Free Your Fascia!
One of the most frustrating aspects of my MS is a frequent feeling of tightness and pain. The sensations may be in my arms, legs, or even in the trunk of my body in the form of the “MS hug.” Gabapentin helps to keep the pain at a tolerable level, but it’s rarely entirely absent. I describe the tightness as a feeling of thick rubber bands pulling between various parts of my body. Discussions with my massage therapist led me to suspect that some of this pain may be because of tight fascia, rather than muscles.
Dr. Christiane Northrup explains that fascia is “made up of densely packed collagen fibers that wrap around each of your internal organs and connect them to your muscles and bones. It is responsible for stabilizing your entire body and giving you your human form.” It is often compared to a cobweb holding your organs, ligaments, and muscles in place.
Fascia can tighten and form adhesions to muscles or ligaments. When you move, the fascia may squeeze nerves and vessels, creating pain or discomfort. During my massage therapy, I learned that some of my discomfort was referred pain. This means that pain is felt at a site other than the place of injury. For example, the massage therapist may apply pressure to my trapezoid and I feel a pain in my wrist. Referred pain is complicated and generally thought of as the body misinterpreting where pain signals are coming from. If we think about the notion of fascia as a web, it is easy to visualize how pressing on one part of a web may cause other parts to stretch, pull or twist. If there are areas where the fascia is stuck, then the tug on the fascia around my shoulder may cause an adhesion to squeeze or irritate nerves in my wrist.
What can you do to keep your fascia flexible?
In “A Body Part You Never Knew You Had Could Be Making You Miserable,” by Corrie Pikul, experts give several suggestions:
- Hydrate. This helps keep the tissue lubricated and pliable.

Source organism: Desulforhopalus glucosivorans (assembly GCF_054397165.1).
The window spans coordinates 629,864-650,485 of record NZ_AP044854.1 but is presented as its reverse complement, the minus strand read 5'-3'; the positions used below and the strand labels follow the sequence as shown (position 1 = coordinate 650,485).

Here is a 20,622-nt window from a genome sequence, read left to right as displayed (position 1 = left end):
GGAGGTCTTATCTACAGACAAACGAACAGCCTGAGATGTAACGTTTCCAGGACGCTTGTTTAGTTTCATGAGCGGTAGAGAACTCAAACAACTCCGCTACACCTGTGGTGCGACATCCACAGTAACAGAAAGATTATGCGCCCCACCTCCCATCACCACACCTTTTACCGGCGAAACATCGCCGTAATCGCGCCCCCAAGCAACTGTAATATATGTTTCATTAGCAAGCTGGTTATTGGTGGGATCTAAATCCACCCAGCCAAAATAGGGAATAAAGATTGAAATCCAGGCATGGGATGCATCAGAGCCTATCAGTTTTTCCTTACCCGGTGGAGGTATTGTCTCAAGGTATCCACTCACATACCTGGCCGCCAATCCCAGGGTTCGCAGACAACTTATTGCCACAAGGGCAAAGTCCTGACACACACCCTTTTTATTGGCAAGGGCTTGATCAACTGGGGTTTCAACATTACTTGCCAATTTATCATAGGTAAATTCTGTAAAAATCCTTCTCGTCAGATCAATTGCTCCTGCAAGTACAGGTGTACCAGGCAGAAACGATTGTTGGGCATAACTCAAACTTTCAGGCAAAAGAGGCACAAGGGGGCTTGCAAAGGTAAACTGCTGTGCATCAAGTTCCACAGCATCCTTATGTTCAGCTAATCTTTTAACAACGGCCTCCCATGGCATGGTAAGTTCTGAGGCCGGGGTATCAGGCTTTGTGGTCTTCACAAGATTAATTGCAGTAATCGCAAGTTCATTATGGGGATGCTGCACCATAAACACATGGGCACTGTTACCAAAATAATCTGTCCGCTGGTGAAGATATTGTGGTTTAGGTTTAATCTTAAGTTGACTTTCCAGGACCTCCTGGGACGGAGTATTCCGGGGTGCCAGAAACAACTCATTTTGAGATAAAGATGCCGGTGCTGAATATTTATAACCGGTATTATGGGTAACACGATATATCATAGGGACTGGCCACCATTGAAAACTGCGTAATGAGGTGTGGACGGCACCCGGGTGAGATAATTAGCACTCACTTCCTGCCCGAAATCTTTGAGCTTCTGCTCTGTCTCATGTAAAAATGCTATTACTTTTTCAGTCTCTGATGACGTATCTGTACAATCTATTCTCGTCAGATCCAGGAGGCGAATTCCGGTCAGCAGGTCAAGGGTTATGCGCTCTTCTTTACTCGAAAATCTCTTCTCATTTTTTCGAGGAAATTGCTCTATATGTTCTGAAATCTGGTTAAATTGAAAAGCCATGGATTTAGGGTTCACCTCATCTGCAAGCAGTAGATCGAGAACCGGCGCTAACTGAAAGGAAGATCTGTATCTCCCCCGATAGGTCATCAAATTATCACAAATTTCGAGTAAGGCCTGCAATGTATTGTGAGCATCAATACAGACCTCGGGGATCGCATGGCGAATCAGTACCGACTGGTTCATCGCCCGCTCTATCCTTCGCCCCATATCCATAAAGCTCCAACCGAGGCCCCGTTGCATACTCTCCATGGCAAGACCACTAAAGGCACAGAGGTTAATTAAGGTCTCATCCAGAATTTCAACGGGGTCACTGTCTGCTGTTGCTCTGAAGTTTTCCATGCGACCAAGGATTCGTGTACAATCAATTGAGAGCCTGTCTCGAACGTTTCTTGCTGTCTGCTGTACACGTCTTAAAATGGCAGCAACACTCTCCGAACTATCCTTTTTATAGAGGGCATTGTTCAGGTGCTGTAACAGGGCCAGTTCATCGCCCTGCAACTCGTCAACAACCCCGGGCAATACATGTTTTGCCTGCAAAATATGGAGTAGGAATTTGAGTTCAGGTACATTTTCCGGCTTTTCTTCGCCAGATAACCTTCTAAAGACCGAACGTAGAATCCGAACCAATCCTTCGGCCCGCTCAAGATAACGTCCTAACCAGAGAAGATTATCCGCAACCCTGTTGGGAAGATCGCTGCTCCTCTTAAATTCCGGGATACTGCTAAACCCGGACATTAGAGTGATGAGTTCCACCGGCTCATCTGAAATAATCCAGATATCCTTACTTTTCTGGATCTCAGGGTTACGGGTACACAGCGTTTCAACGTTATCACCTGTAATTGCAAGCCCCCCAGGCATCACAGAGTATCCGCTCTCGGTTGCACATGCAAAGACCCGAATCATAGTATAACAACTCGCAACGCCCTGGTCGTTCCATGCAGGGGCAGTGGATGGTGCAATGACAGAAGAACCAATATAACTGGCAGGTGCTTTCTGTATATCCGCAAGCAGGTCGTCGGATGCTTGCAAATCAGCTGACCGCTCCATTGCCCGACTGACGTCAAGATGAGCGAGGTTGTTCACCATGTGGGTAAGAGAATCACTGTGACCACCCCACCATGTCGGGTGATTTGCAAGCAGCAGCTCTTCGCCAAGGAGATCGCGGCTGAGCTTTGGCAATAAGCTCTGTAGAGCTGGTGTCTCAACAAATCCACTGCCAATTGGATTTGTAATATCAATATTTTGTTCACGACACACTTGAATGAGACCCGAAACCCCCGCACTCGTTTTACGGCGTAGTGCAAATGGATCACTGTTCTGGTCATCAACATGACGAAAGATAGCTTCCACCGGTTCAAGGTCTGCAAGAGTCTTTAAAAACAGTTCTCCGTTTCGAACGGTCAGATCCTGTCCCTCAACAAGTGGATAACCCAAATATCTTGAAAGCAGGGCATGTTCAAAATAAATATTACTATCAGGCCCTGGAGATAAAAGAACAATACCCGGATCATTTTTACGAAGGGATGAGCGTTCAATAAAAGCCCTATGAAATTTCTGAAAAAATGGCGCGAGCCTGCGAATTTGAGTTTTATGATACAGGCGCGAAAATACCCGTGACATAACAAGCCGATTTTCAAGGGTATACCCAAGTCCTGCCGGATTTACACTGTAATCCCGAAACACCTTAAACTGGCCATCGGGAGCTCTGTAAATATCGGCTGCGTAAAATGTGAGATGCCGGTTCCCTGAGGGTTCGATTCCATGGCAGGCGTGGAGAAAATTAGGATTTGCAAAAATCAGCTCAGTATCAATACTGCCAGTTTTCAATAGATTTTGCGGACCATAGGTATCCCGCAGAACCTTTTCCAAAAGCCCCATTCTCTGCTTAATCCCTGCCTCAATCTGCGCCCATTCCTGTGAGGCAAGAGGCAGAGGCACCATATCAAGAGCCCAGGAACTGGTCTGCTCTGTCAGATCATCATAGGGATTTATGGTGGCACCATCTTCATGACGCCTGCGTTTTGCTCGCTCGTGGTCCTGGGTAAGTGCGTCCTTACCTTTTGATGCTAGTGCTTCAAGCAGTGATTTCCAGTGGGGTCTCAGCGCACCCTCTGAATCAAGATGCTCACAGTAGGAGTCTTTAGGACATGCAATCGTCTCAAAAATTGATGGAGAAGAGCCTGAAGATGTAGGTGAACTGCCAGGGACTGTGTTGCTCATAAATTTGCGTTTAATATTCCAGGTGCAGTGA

- Move frequently. Don’t sit in one place too long as this can cause fascia and muscles to get stuck in one position.
- Stretch gently. Try stretching your arms and legs out and gently rolling from side to side before you get out of bed in the morning.
- Use a foam roller. If you haven’t used one of these before, a physical therapist, massage therapist, or physiatrist can help you learn how to use it correctly. Fair warning: These are definitely a no-pain, no-gain endeavor.
- Warm up before you exercise. Do some range of motion or dynamic stretching, such as arm swings and shoulder rolls before you begin.
- Try massage. Ask your practitioner to work on releasing your fascia. Rolfing is one type of massage focused on fascia and connective tissue.
- Check out the Fasciablaster. This is relatively new on the market and costs around $90.
I put the Fasciablaster on my Christmas list. The price may seem steep at first glance, but it is no more than the cost of a 90-minute massage. My health insurance covers massage for acute injury, but does not cover for chronic conditions like MS despite evidence of pain relief. There appears to be surprisingly little in the medical literature specific to MS and fascia. I’m curious about the connections. Does the MS hug have anything to do with fascia? Are people with MS prone to more constricted fascia, and if so, why? Do any medications or supplements help? Are patients being prescribed medications like baclofen, when the source of tightness is fascia rather than muscle?
I have high hopes that the “blaster” will let me stretch out the time between massage visits. My plan B is to bravely try Rolfing. Perhaps as my web is straightened out, it can pull it a little more from top to bottom, so that I gain 2 inches in height and lose 2 around the middle! In the meantime, let me know if you’ve had any luck relieving myofascial pain.
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